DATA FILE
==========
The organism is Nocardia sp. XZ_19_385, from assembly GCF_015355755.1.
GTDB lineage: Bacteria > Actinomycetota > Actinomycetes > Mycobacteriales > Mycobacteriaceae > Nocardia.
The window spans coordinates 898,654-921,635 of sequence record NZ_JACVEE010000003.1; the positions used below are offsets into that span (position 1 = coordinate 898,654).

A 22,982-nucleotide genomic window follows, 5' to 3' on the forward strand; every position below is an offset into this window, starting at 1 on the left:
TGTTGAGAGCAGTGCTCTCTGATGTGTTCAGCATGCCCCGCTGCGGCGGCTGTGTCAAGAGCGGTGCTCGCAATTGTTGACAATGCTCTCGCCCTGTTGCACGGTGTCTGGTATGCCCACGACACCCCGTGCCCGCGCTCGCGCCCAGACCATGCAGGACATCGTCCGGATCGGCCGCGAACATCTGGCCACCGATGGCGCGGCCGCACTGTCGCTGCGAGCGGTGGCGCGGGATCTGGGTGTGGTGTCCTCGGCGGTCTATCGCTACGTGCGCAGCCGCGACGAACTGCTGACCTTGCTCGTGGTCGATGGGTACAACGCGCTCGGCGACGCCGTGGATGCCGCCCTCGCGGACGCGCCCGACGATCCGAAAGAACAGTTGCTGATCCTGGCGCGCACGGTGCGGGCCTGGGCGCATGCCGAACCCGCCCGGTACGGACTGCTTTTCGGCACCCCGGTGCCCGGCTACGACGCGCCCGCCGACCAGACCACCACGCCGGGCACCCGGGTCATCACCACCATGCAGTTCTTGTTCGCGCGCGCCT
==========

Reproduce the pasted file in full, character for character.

The organism is Nocardia sp. XZ_19_385, from assembly GCF_015355755.1.
GTDB lineage: Bacteria > Actinomycetota > Actinomycetes > Mycobacteriales > Mycobacteriaceae > Nocardia.
The window spans coordinates 898,654-921,635 of sequence record NZ_JACVEE010000003.1; the positions used below are offsets into that span (position 1 = coordinate 898,654).

A 22,982-nucleotide genomic window follows, 5' to 3' on the forward strand; every position below is an offset into this window, starting at 1 on the left:
TGTTGAGAGCAGTGCTCTCTGATGTGTTCAGCATGCCCCGCTGCGGCGGCTGTGTCAAGAGCGGTGCTCGCAATTGTTGACAATGCTCTCGCCCTGTTGCACGGTGTCTGGTATGCCCACGACACCCCGTGCCCGCGCTCGCGCCCAGACCATGCAGGACATCGTCCGGATCGGCCGCGAACATCTGGCCACCGATGGCGCGGCCGCACTGTCGCTGCGAGCGGTGGCGCGGGATCTGGGTGTGGTGTCCTCGGCGGTCTATCGCTACGTGCGCAGCCGCGACGAACTGCTGACCTTGCTCGTGGTCGATGGGTACAACGCGCTCGGCGACGCCGTGGATGCCGCCCTCGCGGACGCGCCCGACGATCCGAAAGAACAGTTGCTGATCCTGGCGCGCACGGTGCGGGCCTGGGCGCATGCCGAACCCGCCCGGTACGGACTGCTTTTCGGCACCCCGGTGCCCGGCTACGACGCGCCCGCCGACCAGACCACCACGCCGGGCACCCGGGTCATCACCACCATGCAGTTCTTGTTCGCGCGCGCCT